Edit: I tried to keep this as brief as possible. The last time I was this inspired by a blog post, I literally wrote a book in response :slight_smile:

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I think it’s relevant to note that Binance and UEFA just announced they are testing NFT-based tickets to combat counterfeit tickets specifically. I think that is in line with the general ideas that have emerged within this thread.

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Hi, Larry. Thanks for your great comments and continuing the conversation.

NFTs are the information on the Blockchain and the data associated with the NFT. The data for the NFT could be on a separate server, in IPFS, or embedded in the Blockchain information itself. The portion of the NFT committed to the Blockchain is truly (realio-trulio) immutable; the data referenced by the NFT is off chain and inherently mutable, although supposedly it should be mutable. In some ways, that’s another can of worms. I am starting from the position that NFTs are intended to be truly immutable and that changes need to be explicit. I am asserting that not only must ownership transitions of complete NFTs be represented on the chain, but transitions of arbitrary components of an NFT must be represented on the chain.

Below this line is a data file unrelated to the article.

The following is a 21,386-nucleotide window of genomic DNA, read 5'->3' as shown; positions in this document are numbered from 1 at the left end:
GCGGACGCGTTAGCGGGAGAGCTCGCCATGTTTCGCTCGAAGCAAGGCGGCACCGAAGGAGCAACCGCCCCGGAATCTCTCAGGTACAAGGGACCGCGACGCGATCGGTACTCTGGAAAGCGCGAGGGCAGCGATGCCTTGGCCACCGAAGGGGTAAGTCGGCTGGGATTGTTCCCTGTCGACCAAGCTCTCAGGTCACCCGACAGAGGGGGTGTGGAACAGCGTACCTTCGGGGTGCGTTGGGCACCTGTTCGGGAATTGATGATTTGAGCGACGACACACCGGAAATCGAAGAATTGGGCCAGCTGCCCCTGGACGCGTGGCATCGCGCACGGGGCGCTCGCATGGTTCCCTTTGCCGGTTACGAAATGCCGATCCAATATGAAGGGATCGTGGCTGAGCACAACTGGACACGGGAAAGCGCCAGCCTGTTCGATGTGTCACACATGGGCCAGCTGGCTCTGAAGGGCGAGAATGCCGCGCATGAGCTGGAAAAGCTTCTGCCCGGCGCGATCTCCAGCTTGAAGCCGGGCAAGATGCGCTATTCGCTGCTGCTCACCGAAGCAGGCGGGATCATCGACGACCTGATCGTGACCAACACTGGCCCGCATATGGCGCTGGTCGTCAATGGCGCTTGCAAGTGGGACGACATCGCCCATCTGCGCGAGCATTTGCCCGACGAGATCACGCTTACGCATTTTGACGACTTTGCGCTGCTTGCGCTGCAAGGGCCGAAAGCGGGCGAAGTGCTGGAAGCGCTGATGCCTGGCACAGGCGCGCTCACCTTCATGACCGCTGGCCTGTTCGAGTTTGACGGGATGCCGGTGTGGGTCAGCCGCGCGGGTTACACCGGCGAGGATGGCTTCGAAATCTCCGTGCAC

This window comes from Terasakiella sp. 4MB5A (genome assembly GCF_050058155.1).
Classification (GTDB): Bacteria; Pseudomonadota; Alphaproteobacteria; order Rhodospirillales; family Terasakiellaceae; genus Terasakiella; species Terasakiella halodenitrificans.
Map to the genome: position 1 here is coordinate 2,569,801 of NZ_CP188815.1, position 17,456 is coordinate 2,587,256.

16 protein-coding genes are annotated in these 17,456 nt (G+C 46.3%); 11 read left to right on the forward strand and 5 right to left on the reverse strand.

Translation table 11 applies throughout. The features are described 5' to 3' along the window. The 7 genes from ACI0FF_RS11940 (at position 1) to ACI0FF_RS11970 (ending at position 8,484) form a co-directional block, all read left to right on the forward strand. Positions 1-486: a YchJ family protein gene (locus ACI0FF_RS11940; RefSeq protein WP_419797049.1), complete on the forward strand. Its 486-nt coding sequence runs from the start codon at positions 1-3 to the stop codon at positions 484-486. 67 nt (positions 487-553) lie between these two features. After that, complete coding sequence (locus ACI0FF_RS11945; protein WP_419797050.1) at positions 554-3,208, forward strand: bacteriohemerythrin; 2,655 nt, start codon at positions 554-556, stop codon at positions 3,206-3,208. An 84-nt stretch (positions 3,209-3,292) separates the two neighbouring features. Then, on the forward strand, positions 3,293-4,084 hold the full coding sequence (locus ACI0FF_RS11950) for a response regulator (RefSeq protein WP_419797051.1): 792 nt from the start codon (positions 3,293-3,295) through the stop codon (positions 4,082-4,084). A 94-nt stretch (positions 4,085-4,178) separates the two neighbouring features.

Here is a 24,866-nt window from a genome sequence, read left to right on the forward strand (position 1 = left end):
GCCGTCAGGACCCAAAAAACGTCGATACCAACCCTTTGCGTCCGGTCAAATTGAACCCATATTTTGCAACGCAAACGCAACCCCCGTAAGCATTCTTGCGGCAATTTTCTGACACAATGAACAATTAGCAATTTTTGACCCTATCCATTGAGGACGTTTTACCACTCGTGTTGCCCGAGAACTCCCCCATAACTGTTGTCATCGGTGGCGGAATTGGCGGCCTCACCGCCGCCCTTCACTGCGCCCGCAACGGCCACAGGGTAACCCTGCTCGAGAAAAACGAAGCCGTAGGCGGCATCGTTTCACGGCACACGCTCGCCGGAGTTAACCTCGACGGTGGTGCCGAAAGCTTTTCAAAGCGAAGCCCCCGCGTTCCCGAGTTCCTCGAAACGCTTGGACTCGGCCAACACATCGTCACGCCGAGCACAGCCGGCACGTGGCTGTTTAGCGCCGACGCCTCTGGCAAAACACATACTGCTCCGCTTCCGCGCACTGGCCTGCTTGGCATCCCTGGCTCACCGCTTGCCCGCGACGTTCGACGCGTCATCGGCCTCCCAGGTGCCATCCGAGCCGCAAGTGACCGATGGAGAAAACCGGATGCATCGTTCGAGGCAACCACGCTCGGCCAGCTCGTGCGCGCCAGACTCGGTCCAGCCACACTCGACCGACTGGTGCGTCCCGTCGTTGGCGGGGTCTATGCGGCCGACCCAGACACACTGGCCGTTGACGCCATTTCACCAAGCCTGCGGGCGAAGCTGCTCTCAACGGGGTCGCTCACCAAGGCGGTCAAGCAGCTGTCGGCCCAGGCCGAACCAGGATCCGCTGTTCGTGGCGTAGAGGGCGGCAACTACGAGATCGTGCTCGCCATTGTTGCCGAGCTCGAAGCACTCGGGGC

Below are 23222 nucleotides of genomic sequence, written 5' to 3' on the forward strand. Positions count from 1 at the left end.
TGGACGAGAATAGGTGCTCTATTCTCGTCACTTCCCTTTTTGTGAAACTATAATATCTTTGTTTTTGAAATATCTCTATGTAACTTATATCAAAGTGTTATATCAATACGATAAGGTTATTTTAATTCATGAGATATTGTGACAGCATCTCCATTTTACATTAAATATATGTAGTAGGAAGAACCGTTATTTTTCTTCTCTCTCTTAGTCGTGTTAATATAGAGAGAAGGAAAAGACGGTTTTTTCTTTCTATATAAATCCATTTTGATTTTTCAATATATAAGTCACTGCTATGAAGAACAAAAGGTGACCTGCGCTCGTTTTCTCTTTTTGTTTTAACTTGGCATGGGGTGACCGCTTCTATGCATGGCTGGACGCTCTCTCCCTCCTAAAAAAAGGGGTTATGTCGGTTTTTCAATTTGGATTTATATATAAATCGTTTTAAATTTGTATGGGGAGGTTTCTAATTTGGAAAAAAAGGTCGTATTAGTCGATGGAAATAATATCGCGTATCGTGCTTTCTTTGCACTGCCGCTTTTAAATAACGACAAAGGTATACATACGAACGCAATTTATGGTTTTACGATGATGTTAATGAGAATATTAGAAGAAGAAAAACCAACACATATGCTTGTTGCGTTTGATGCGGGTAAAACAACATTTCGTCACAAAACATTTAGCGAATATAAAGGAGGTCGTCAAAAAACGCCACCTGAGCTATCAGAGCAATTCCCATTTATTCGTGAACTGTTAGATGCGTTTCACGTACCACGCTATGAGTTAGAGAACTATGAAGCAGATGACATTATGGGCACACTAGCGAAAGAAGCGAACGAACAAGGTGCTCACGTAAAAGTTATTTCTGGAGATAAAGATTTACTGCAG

Dynamic NFTs (dNFTs) explicitly are intended to be mutable with an explicit definition of how the data can be modified.

And your expansion of the conversation about MMOs is exactly right. In the latter part of my post I was trying to raise the exact challenge that the Blockchain represents objective reality but the Metaverse is going to have multiple agents all viewing representations of the world represented by NFTs on the Blockchain. Those agents are viewers are going to require different views, different obscured information, different resolution, etc.

Consider someone who goes into a spice shop, scoops out some spice to inspect the quality, and then pours it back into the bin. If the spice is tracked as an NFT on the Blockchain, is that quantity transferred to the customer and then returned to the store? Does someone outside the store need to know about that transfer? If there are multiple customers in the virtual store, do they all need to know about the transfer? Ultimately if the virtual store has 2 pounds of a spice that represents a digital twin and both customer want 2 pounds, there is a conflict. But until the actual sale, both customers can consider purchasing 2 pounds of spice.

Or think about Fractional Reserve Banking. Banks hold 10% reserve and lend 90%. If everyone demanded their money from the bank simultaneously, the bank could not deliver it. But each person sees their full balance in their account. Which is the reality? The central banks of the world only allow cryptocurrencies to exist because they are not allowed to implement fractional reserve banking(!), but eventually this must be represented.

NFTs need to address embodiment, granularity and multi-agent views.

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Thanks for the additional perspective and thoughts. What do the phrases “lock-in substance encounters” and “irregularity calculation” mean in this context?